After one beer, Roscher was woozy. “I kept saying, ‘No, I’m good,’ but they kept buying me more beers.” The group drifted back to the hotel bar, where the drinking continued. She was unsteady on her feet when a specialist, several years older and one rank above her, offered to walk her to her room. Instead, he took her to his.

“I wasn’t coherent enough to figure it out,” she recalls. “I remember being on the floor saying: ‘No! Stop it!’ The next thing I remember, he … forced me to give him oral sex.”

She never reported the incident.

If she had, she felt sure she’d be moved to another unit. “And if a female comes to your unit, everyone knows why. You’re labeled.” Worse, she says, “I thought I deserved it. I shouldn’t have drunk so much.”

During her first nine months in Iraq, she dated a soldier who was abusive and used to punch her “playfully,” leaving bruises on her body. She stayed with him anyway, figuring that the mistreatment was a small price to pay for the protection he gave her from other men in her unit.

Back in the States, she broke off the relationship, went to Pennsylvania State University, and earned her degree in political science and criminal justice.

In November 2007, Roscher was redeployed. During that tour, the sexual harassment was relentless, she says. One staff sergeant kept pressuring her to sleep with him, even though he was married.

“What happens on active duty is like ‘what happens in Vegas, stays in Vegas.’ He told me, ‘You don’t know my wife’s number.’ ”

When she refused his advances, she says, the sergeant “did everything he could to make me look bad” and tried to sabotage her career.

She was sent to Sadr City and survived an attack that killed a major and a female soldier. Before she could recover from the shock, she received an e-mail from an officer. “He said the reason I was brought to Sadr City was so he could look at my ass.”

The choices for women soldiers, she says, are simple. “If you’re not a bitch, you’re a whore. If you talk to guys, if you’re nice, it’s assumed you’re sleeping with them. If you don’t go out, you’re not one of the guys, and you’re hung out to dry. People don’t talk to you, and in combat they’re not willing to put their neck out for you.”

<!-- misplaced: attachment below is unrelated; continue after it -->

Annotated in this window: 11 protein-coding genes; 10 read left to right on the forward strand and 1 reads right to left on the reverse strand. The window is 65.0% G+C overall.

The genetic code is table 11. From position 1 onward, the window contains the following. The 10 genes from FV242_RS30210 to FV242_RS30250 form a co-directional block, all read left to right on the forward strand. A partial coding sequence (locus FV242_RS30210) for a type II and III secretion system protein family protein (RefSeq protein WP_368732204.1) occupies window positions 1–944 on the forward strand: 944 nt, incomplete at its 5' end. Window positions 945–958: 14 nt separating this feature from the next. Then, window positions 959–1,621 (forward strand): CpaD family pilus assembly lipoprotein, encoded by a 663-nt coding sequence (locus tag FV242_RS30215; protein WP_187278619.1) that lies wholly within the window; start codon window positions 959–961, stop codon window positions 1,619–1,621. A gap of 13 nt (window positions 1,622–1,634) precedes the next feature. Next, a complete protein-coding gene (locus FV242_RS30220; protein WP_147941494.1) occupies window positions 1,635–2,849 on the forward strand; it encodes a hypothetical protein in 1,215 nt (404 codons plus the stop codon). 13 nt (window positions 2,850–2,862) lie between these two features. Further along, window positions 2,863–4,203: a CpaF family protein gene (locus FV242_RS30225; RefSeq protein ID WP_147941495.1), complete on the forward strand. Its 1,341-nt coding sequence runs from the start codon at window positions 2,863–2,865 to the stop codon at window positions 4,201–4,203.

She didn’t dare confide in other women, she says. “It’s very cutthroat. Even if I said I was sexually assaulted, it’s like, ‘You’re in the military. Deal with it.’ ”

The Defense Department report on sexual assault begins with a quote from then-Secretary of Defense Robert M. Gates: “This type of act not only does unconscionable harm to the victim; it destabilizes the workplace and threatens national security.”

The military maintains that sexual assault among troops is similar to date rape among college students. Most troops are between 18 and 24, they drink, test limits, and make stupid choices.

The difference is that on a university campus, the victim can distance herself from her attacker, says Patricia Hayes, chief consultant for the VA’s health care for women. When a soldier has been assaulted by someone in her unit, “there’s an incredible sense of betrayal. It’s similar to incest.”

Furthermore, in the context of war, where people are being blown up, maimed, and killed, sexual assault can be viewed as a “lesser” trauma, nothing to complain about.

Psychologists theorize that in Iraq and Afghanistan, the strain of living on constant alert, in a restricted to a protected zone with long periods of downtime, may feed the impulse among some troops to prey on the vulnerable.

All service branches now require pre-deployment training to teach troops to protect themselves and to intervene when they suspect abuse. And the VA has been trying to spread the word that help is available, free and confidential.